Researchers are hoping they’ve found a new target for the treatment of chronic pain, it’s a protein called RGS4
The discovery may help doctors stop acute pain from progressing into chronic pain. The research was conducted at the Icahn School of Medicine at Mount Sinai and published in print October 16, in The Journal of Neuroscience.
The transition from acute to chronic pain is accompanied by numerous adaptations in immune, glial, and neuronal cells, many of which are still not well understood. According to the press release, there is an imminent need for novel approaches towards the treatment of chronic pain and for the development of medications that disrupt pain states instead of simply alleviating symptoms.
“Our research reveals that RGS4 actions contribute to the transition from acute and sub-acute pain to pathological pain states and to the maintenance of pain,” says Venetia Zachariou, PhD, Professor in the Nash Family Department of Neuroscience, the Department of Pharmacological Sciences and The Friedman Brain Institute at the Icahn School of Medicine at Mount Sinai. “Because chronic pain states affect numerous neurochemical processes and single-target drugs are unlikely to work, it’s exciting to have discovered a multifunctional protein that can be targeted to disrupt the maintenance of pain.”
RGS4 is a multifunctional protein widely expressed in brain circuits that processes pathological pain, mood, and motivation. Through this study, Mount Sinai researchers observed that RGS4 plays an important role in maintaining pain states, regardless of whether the cause of pain was nerve injury or inflammation. Using genetic mouse models to ablate the gene expressing RGS4, the team demonstrated that prevention of RGS4 action disrupts the maintenance of chronic pain states in male and female mice.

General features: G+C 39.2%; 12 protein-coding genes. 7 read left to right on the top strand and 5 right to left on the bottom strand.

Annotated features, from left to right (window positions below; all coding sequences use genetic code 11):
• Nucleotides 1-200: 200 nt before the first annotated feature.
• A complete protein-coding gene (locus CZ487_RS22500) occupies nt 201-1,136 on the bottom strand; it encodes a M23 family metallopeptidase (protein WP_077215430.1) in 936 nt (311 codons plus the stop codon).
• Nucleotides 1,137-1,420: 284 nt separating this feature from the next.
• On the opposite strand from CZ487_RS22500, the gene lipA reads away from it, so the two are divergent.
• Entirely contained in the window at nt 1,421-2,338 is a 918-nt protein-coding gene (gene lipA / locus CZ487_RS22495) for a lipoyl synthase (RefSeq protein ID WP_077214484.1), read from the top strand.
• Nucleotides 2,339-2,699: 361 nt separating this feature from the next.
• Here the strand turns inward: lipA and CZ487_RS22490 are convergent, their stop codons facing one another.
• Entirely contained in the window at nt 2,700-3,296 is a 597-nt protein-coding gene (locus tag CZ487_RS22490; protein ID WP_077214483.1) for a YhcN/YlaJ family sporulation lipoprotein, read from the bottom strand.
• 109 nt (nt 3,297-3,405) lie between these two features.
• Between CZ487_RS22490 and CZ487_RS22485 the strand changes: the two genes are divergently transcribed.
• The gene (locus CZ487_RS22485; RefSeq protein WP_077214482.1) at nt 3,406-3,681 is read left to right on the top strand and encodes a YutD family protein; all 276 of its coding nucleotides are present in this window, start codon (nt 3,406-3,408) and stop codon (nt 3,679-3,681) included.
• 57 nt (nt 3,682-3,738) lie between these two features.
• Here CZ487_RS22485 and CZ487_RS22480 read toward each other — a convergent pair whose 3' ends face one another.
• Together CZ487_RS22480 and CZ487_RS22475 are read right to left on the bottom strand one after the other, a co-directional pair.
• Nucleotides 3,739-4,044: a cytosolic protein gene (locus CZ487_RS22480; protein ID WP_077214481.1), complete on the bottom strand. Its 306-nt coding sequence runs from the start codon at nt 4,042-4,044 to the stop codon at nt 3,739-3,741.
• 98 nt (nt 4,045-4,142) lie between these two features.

Specifically, the research team used genetically modified mice to understand the role of RGS4 in the induction, intensity, and maintenance of chronic pain symptoms. They found that while genetic inactivation of RGS4 does not affect acute pain or the induction of chronic pain, it promotes recovery from sensory hypersensitivity symptoms in preclinical models of peripheral nerve injury, chemotherapy-induced neuropathy, and peripheral inflammation. Mice lacking RGS4 developed all expected symptoms of nerve injury, but they recovered within 3 weeks. Prevention of RGS4 action was also associated with an increase in motivation-related behaviors.
Dr. Zachariou’s laboratory team is continuing to conduct further investigation into the actions of RGS4 in the spinal cord and mood-regulating areas of the brain to better understand the mechanism by which this protein affects sensory and affective pain symptoms.